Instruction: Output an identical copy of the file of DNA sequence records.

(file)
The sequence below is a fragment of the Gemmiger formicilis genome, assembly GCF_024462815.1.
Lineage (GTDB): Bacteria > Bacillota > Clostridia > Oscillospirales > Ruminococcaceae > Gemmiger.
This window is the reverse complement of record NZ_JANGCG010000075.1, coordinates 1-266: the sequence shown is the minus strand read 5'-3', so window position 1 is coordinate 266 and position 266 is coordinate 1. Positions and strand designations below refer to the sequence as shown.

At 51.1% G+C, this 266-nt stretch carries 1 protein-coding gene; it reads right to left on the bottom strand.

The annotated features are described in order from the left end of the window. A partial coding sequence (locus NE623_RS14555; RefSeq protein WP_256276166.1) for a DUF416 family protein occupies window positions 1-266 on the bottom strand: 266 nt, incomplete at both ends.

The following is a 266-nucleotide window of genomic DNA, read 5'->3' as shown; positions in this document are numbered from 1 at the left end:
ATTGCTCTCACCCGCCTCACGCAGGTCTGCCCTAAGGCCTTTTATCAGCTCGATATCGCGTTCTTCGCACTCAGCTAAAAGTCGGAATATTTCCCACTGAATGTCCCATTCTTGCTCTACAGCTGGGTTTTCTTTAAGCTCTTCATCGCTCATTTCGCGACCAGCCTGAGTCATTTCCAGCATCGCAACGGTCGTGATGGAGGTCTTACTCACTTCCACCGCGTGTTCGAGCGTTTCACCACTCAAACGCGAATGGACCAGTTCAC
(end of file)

The sequence below is a fragment of the Gemmiger formicilis genome, assembly GCF_024462815.1.
Lineage (GTDB): Bacteria > Bacillota > Clostridia > Oscillospirales > Ruminococcaceae > Gemmiger.
This window is the reverse complement of record NZ_JANGCG010000075.1, coordinates 1-266: the sequence shown is the minus strand read 5'-3', so window position 1 is coordinate 266 and position 266 is coordinate 1. Positions and strand designations below refer to the sequence as shown.

At 51.1% G+C, this 266-nt stretch carries 1 protein-coding gene; it reads right to left on the bottom strand.

The annotated features are described in order from the left end of the window. A partial coding sequence (locus NE623_RS14555; RefSeq protein WP_256276166.1) for a DUF416 family protein occupies window positions 1-266 on the bottom strand: 266 nt, incomplete at both ends.

The following is a 266-nucleotide window of genomic DNA, read 5'->3' as shown; positions in this document are numbered from 1 at the left end:
ATTGCTCTCACCCGCCTCACGCAGGTCTGCCCTAAGGCCTTTTATCAGCTCGATATCGCGTTCTTCGCACTCAGCTAAAAGTCGGAATATTTCCCACTGAATGTCCCATTCTTGCTCTACAGCTGGGTTTTCTTTAAGCTCTTCATCGCTCATTTCGCGACCAGCCTGAGTCATTTCCAGCATCGCAACGGTCGTGATGGAGGTCTTACTCACTTCCACCGCGTGTTCGAGCGTTTCACCACTCAAACGCGAATGGACCAGTTCAC